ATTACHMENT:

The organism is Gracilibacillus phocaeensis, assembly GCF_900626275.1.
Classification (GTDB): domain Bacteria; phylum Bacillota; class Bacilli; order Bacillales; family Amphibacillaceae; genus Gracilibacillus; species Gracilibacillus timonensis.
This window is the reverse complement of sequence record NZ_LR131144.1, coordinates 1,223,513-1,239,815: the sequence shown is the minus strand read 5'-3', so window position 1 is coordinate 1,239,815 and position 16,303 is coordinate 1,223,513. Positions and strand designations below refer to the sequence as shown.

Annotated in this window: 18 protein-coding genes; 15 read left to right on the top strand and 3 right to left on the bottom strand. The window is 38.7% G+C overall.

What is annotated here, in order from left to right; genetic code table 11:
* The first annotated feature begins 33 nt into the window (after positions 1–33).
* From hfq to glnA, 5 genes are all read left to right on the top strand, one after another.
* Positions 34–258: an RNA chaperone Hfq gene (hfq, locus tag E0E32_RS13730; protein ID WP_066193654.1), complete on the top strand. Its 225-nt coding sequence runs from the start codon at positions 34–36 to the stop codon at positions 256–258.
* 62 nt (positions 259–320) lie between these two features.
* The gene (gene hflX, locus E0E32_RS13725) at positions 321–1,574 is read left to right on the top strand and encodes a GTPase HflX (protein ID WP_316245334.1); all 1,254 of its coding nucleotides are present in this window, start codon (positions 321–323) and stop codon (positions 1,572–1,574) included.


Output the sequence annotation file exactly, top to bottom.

The organism is Gracilibacillus phocaeensis, assembly GCF_900626275.1.
Classification (GTDB): domain Bacteria; phylum Bacillota; class Bacilli; order Bacillales; family Amphibacillaceae; genus Gracilibacillus; species Gracilibacillus timonensis.
This window is the reverse complement of sequence record NZ_LR131144.1, coordinates 1,223,513-1,239,815: the sequence shown is the minus strand read 5'-3', so window position 1 is coordinate 1,239,815 and position 16,303 is coordinate 1,223,513. Positions and strand designations below refer to the sequence as shown.

Annotated in this window: 18 protein-coding genes; 15 read left to right on the top strand and 3 right to left on the bottom strand. The window is 38.7% G+C overall.

What is annotated here, in order from left to right; genetic code table 11:
* The first annotated feature begins 33 nt into the window (after positions 1–33).
* From hfq to glnA, 5 genes are all read left to right on the top strand, one after another.
* Positions 34–258: an RNA chaperone Hfq gene (hfq, locus tag E0E32_RS13730; protein ID WP_066193654.1), complete on the top strand. Its 225-nt coding sequence runs from the start codon at positions 34–36 to the stop codon at positions 256–258.
* 62 nt (positions 259–320) lie between these two features.
* The gene (gene hflX, locus E0E32_RS13725) at positions 321–1,574 is read left to right on the top strand and encodes a GTPase HflX (protein ID WP_316245334.1); all 1,254 of its coding nucleotides are present in this window, start codon (positions 321–323) and stop codon (positions 1,572–1,574) included.